How Well Do You Know Criminal Law?How Well Do You Know Criminal Law?

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How Well Do You Know Criminal Law?

Sure, you know what's illegal and what's not. You know how to avoid breaking the law. But do you know the technicalities that can get your case dismissed in court? Do you know what kind of evidence is allowed in your defense and what isn't? Do you know how to effectively cross-examine a witness? If the answer to these questions is no, then you shouldn't be considering defending yourself in court. When a criminal case gets to court, innocence doesn't matter as much as experience with criminal law does. You need an experienced lawyer to help you defend yourself. In this blog, I'll share experiences that can help you understand what is going to happen in court and how to assist in your own defense. But the most important piece of advice I can give you is this: don't go to court without a lawyer.

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Can You Hold A Shelter Liable For Adopting Out A Violent Dog?

Dogs can make wonderful companions, and adopting one from a shelter helps society as a whole by keeping stray animals off the streets and reducing euthanization rates. However, sometimes people will get dogs from shelters that turn out to be violent and cause injury to the owners or others in the household. If this happened to you, here's what you need to know about holding the shelter liable for damages and losses.

Liability Based on Negligence

In this situation, it may be possible to sue the facility for negligence. To successfully win damages, you must prove the following four factors:

  • The shelter had a duty to you
  • The shelter violated that duty
  • You were injured as a result
  • The shelter's actions were the proximate cause of your injuries

The biggest challenge you'll face is showing the shelter was obligated to perform certain actions, namely to assess whether the animal was dangerous and warn you if there was a concern. Unfortunately, there currently aren't any disclosure laws requiring shelters to provide new owners information about the dogs they're adopting, though many do.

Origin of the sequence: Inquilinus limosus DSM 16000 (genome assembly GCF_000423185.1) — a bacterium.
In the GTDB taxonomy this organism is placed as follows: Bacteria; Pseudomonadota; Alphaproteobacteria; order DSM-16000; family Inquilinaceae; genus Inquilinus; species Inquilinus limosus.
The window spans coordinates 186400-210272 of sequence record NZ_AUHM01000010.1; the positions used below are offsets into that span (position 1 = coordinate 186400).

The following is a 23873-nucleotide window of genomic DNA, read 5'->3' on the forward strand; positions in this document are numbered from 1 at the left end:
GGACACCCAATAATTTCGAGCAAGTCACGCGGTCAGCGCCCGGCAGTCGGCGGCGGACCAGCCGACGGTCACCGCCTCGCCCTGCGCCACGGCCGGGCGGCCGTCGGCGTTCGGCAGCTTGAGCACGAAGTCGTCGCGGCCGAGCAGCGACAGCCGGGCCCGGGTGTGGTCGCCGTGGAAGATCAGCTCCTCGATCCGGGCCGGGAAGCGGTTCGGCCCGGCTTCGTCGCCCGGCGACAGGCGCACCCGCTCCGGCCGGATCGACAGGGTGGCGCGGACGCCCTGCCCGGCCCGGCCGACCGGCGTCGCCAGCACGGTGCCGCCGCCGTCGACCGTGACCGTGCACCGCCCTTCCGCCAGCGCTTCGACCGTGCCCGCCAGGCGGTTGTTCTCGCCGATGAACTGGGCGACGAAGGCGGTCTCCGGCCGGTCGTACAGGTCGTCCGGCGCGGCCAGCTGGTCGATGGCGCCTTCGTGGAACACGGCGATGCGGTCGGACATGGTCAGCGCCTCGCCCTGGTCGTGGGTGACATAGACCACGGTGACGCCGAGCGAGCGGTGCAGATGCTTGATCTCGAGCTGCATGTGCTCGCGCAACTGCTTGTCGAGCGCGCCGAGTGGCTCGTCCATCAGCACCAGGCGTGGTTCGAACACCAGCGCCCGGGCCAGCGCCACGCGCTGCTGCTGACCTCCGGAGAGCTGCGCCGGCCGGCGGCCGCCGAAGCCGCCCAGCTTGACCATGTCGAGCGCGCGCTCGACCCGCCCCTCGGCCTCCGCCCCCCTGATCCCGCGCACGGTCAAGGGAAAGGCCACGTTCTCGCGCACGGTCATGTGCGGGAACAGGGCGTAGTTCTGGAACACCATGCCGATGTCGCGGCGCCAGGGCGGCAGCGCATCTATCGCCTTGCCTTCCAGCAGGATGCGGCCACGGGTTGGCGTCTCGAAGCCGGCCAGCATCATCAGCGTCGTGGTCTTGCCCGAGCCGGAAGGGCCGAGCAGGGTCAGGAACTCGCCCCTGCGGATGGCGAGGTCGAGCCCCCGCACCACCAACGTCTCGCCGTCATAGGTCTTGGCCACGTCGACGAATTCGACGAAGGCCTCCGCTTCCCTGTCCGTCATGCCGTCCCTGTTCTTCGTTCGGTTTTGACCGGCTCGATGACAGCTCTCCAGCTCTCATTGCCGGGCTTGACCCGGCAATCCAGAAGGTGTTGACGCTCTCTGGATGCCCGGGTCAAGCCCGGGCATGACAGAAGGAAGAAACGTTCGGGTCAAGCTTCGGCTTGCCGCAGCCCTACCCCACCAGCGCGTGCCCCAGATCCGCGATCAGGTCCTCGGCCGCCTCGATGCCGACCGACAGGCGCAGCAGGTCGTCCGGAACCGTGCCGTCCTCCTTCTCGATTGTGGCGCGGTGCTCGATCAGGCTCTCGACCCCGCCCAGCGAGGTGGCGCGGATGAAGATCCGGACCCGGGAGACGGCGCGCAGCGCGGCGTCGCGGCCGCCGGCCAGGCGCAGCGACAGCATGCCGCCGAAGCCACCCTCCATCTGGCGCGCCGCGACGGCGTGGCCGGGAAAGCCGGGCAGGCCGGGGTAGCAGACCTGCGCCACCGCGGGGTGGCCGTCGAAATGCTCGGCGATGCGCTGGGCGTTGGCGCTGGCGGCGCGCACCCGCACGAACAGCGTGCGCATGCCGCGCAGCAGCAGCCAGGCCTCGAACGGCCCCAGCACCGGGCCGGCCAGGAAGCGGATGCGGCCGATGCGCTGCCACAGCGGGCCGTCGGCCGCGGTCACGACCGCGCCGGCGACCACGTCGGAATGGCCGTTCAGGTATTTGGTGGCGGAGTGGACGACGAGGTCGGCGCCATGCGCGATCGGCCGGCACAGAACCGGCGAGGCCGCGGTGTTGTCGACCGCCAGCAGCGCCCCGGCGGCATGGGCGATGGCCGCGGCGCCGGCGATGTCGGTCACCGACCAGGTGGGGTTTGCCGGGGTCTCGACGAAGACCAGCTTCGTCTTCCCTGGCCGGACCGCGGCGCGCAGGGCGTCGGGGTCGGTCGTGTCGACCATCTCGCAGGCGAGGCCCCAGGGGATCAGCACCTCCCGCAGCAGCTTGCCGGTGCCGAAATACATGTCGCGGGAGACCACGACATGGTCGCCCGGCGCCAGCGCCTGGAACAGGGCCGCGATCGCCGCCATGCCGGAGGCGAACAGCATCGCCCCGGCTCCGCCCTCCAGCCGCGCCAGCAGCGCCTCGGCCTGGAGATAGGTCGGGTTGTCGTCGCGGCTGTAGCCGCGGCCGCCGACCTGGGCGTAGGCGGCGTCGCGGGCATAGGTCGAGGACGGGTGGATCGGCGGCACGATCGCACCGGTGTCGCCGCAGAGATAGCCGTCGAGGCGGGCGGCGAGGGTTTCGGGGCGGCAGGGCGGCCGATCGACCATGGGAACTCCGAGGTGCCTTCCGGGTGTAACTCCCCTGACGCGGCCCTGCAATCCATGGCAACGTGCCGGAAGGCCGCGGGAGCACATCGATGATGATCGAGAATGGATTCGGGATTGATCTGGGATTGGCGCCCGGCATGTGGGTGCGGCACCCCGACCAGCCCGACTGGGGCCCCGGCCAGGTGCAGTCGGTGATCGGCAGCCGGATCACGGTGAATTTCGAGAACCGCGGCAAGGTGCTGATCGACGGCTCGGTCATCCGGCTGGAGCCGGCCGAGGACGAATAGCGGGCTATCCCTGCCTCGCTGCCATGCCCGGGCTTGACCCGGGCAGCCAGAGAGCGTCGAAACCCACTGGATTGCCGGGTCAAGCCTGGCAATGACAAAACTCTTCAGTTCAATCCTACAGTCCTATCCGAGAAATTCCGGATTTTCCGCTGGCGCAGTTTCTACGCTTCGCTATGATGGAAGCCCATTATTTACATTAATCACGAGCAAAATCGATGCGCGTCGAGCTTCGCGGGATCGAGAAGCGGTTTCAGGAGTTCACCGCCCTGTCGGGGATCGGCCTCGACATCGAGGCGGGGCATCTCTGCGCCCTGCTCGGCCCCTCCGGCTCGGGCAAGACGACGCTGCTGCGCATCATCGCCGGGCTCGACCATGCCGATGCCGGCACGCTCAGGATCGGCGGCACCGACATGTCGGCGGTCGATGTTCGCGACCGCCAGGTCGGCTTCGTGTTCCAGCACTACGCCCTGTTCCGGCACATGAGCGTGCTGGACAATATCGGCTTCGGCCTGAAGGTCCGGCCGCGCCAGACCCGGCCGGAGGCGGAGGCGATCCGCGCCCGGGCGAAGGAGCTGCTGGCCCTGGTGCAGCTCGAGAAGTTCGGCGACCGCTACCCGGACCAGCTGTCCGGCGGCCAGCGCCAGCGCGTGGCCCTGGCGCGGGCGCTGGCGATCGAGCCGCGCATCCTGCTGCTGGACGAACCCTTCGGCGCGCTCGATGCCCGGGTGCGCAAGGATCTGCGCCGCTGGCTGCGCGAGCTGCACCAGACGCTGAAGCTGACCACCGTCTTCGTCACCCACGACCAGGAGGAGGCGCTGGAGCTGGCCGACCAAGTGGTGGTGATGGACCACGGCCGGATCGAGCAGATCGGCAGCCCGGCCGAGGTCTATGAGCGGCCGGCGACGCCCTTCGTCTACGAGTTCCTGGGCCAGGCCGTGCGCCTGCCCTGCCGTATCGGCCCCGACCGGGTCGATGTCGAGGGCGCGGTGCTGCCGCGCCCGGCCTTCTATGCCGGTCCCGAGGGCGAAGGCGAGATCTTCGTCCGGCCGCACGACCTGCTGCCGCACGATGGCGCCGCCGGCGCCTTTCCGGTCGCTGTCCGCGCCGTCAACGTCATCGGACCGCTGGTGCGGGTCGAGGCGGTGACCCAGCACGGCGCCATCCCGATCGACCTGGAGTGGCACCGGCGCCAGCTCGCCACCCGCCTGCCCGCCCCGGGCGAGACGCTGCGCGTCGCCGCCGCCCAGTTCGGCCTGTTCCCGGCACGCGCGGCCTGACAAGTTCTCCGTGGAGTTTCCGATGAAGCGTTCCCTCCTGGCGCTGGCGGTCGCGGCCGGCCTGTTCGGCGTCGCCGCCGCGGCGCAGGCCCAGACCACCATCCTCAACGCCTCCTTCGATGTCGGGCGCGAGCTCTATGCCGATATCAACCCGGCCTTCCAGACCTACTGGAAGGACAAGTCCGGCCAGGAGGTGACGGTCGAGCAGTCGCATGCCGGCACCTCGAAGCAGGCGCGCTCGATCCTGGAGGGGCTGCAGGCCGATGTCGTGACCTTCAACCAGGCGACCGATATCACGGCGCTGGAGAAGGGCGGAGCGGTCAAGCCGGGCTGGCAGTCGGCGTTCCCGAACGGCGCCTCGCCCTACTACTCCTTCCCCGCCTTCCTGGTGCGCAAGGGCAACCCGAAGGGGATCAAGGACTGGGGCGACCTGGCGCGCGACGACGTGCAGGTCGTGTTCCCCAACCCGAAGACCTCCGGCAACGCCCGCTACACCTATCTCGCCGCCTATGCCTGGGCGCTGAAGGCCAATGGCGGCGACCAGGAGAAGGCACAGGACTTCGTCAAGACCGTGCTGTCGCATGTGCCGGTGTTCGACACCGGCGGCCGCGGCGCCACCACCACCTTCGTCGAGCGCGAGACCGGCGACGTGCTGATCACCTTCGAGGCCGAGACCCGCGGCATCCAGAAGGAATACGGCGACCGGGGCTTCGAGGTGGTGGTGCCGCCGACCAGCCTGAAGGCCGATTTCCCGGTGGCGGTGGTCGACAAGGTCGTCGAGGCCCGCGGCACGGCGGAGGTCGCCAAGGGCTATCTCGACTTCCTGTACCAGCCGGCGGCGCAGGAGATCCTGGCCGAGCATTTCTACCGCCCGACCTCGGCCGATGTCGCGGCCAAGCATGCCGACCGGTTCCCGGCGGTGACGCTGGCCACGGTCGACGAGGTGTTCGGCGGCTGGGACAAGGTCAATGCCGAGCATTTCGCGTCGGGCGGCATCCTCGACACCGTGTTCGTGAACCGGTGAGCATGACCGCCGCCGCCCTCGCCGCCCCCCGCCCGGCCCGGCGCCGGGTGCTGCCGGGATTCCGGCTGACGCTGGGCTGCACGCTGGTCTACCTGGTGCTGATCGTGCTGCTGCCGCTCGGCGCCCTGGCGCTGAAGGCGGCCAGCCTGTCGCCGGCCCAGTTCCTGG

Therefore, you may need to use other means to show the shelter had a duty to determine the animal's fitness for adoption and tell you about his or her temperament. For instance, you may have to treat the lawsuit like a product liability case wherein you can invoke a failure to warn claim.

A failure to warn claim holds a manufacturer, distributor, or retailer liable for failing to warn customers about the potential dangers of the products they produce or sell. In this case, the product is the dog. Though the shelters aren't selling animals per se, they are making them available for public consumption, so you could make a good case about their duty to ensure the "product" was fit to be adopted.

Other Challenges to Winning

One other challenge you may encounter when you file a lawsuit is, if the shelter is run by the government, you may be required to file a complaint with the agency before you can sue. Government agencies generally want to handle issues before they reach the courtroom to save money. This wouldn't be a problem except the window to file a complaint is often narrow (e.g. within 60 days of the injury occurring). If you fail to file a complaint before the deadline, you right to sue will be lost forever.

It's essential you ask whether the shelter is government owned or run and research what the complaint procedures are to avoid ending your lawsuit before it has a chance to see the inside of a courtroom.

For more information about this issue or help with a case, contact a personal injury attorney, like Daniels Long & Pinsel.